6. A protection circuit for protecting a first circuit during power transitions, the first circuit being driven by a first DC potential difference and fabricated with semiconductors having different characteristics at low voltage, comprising:
generating circuit means for generating a second DC potential difference proportional to the first potential difference;
monitoring circuit means for monitoring the second DC potential difference and generating a first signal when the second DC potential difference exceeds a predetermined value, said monitoring means further comprising a first transistor connected in series with a second transistor, the first transistor having a control electrode connected to receive an upper voltage, the second transistor having a control electrode connected to receive a lower voltage, a first resistor serially connected between the second transistor and a lower potential source, and an upper DC potential source connected to the first transistor, the second DC potential difference being a difference between the upper and lower voltages;
disabling circuit means coupled to the monitoring circuit means, for disabling the first circuit when the first signal is not present, whereby the first circuit is disabled during power transitions, the disabling circuit means further comprising a first inverter connected to receive the first signal from the monitoring circuit and a second inverter connected to receive a second signal.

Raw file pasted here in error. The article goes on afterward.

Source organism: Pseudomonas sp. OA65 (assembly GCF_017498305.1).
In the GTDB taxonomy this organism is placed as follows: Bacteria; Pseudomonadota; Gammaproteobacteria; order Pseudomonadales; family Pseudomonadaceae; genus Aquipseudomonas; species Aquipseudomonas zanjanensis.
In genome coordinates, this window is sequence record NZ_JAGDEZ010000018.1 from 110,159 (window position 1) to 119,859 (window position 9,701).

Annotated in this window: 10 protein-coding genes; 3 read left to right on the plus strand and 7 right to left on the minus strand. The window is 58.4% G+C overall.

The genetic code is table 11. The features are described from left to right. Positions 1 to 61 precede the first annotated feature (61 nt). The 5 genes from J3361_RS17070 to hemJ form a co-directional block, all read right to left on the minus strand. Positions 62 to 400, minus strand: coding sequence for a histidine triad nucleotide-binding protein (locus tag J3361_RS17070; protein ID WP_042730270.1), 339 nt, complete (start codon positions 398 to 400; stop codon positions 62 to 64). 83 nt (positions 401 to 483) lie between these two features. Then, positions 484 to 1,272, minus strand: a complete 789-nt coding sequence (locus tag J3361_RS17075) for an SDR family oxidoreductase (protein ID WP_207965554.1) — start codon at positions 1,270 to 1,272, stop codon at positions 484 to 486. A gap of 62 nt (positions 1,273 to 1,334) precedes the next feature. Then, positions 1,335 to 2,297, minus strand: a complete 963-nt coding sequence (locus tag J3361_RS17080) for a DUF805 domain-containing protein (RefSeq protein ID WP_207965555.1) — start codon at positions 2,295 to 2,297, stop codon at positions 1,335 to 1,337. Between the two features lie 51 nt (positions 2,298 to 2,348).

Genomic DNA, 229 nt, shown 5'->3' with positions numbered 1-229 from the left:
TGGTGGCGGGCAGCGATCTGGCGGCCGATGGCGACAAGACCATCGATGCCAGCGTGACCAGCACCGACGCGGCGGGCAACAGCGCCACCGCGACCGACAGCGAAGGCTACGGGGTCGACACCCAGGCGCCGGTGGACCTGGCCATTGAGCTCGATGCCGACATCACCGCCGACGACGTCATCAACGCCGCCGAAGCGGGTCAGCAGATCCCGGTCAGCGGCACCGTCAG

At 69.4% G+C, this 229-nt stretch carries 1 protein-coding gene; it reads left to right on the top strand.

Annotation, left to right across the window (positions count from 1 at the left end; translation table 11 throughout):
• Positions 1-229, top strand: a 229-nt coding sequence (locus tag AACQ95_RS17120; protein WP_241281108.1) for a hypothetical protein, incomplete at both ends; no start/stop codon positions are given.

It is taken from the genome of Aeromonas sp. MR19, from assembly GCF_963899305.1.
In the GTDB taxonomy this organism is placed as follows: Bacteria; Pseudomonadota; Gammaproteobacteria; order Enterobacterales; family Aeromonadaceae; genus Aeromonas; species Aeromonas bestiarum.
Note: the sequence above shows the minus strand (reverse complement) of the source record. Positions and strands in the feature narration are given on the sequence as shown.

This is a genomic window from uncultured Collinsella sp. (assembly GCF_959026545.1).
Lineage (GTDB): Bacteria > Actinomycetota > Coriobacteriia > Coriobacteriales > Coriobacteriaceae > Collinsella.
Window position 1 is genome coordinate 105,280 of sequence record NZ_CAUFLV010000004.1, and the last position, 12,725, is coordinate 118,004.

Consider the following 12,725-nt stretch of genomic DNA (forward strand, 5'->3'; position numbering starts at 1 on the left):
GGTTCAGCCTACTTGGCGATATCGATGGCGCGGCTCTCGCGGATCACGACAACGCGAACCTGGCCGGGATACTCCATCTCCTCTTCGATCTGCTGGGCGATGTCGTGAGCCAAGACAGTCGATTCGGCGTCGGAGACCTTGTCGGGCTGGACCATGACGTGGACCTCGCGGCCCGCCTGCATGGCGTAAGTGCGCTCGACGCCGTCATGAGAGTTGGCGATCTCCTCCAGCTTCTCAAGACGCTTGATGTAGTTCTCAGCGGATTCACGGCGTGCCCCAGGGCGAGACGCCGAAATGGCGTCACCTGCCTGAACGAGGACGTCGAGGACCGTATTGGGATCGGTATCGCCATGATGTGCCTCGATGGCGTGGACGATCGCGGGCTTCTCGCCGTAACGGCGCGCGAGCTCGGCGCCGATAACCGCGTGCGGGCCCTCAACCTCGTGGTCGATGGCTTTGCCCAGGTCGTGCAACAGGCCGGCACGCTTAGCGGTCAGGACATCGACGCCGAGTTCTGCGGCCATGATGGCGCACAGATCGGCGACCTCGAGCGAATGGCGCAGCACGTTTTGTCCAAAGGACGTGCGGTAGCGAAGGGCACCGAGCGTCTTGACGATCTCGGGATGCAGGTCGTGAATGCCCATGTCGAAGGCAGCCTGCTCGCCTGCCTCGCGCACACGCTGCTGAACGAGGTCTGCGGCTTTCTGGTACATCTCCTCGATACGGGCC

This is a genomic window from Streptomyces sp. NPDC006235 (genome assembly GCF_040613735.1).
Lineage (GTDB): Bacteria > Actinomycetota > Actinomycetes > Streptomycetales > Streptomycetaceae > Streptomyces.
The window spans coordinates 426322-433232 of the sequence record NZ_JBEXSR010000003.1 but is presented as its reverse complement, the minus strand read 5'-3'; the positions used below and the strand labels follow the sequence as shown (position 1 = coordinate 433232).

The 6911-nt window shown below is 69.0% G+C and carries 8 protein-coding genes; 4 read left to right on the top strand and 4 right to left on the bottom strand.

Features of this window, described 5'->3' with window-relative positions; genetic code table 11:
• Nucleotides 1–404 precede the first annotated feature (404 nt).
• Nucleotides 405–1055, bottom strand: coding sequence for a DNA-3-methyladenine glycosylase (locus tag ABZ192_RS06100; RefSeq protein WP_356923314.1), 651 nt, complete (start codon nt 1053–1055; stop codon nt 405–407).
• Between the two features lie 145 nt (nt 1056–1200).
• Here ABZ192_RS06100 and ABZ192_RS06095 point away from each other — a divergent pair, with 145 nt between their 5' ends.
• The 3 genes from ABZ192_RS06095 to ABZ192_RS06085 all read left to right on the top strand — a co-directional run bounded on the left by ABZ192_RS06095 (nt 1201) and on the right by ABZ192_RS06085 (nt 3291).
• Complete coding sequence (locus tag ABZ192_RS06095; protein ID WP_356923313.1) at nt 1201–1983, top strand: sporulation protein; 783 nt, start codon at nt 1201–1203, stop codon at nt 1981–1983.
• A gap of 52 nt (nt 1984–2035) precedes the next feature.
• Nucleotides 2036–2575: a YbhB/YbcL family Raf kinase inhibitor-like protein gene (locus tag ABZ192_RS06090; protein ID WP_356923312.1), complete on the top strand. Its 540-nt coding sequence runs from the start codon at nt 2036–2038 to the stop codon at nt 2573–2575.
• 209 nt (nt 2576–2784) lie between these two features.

7. A circuit as in claim 6 wherein the first circuit comprises a BICMOS circuit.
8. A protection circuit for protecting a first circuit during power transitions, the first circuit being driven by a first DC potential difference and fabricated with semiconductors having different characteristics at low voltage, comprising:
(a) generating circuit means for generating a second DC potential difference proportional to the first DC potential difference;
(b) monitoring circuit means for monitoring the second DC potential difference and generating a first signal when the difference exceeds a predetermined value, the monitoring means comprising:
(i) a first transistor connected in series with a second transistor, the first transistor having a control electrode connected to receive an upper voltage, the second transistor having a control electrode connected to receive a lower voltage, the DC potential difference being a difference between the upper and lower voltages;
(ii) a first resistor serially connected between the second transistor and a lower potential source; and
(iii) an upper potential source connected to the first transistor; and
(c) disabling circuit means coupled to the monitoring circuit means, for disabling the first circuit when the first signal is not present, whereby the first circuit is disabled during power transitions, the disabling circuit means comprising:
(i) a first inverter connected to receive the first signal from the monitoring circuit;